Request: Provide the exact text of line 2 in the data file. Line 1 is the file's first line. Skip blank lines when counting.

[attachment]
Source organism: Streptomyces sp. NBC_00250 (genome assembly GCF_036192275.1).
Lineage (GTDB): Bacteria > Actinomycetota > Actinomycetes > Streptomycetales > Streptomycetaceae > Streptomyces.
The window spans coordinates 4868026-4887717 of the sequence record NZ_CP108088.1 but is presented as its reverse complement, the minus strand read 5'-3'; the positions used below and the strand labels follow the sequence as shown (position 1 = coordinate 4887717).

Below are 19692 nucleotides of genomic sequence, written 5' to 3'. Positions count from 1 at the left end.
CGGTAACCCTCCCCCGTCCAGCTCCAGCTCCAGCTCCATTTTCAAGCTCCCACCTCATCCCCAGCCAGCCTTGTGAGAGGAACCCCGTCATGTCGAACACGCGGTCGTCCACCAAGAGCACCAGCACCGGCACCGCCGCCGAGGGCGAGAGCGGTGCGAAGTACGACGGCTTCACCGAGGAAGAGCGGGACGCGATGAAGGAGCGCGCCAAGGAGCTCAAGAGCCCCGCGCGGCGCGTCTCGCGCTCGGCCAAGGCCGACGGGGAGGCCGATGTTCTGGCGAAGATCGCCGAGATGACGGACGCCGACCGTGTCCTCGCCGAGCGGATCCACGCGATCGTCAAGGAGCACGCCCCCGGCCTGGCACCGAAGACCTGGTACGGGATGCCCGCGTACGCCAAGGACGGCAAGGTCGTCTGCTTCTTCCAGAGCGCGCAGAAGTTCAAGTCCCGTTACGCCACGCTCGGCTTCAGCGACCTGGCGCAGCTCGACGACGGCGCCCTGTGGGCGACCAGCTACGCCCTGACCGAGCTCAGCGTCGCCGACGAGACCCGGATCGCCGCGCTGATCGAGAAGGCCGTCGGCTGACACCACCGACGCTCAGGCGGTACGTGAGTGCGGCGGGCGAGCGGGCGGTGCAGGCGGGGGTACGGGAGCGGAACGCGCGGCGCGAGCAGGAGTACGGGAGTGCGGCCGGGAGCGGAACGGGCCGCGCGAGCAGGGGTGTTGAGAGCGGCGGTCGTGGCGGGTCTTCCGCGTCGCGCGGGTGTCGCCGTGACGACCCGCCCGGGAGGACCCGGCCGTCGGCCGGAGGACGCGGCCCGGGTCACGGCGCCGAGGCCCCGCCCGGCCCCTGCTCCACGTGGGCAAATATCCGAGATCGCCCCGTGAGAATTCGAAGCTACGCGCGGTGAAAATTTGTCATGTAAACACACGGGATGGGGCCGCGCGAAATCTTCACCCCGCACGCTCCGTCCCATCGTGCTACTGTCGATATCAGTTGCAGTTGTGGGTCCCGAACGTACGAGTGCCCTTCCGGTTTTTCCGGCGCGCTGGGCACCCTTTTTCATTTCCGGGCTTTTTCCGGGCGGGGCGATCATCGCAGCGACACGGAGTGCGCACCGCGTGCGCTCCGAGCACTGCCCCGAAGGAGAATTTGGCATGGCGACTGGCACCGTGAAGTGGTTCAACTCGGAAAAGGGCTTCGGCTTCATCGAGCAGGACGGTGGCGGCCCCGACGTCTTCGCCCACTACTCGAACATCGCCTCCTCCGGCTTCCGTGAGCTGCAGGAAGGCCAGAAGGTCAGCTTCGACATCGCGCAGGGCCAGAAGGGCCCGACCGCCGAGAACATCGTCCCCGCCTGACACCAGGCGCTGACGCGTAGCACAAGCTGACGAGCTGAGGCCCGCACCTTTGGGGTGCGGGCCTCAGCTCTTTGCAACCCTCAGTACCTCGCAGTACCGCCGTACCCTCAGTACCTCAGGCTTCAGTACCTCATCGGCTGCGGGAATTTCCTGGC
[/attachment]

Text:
Lineage (GTDB): Bacteria > Actinomycetota > Actinomycetes > Streptomycetales > Streptomycetaceae > Streptomyces.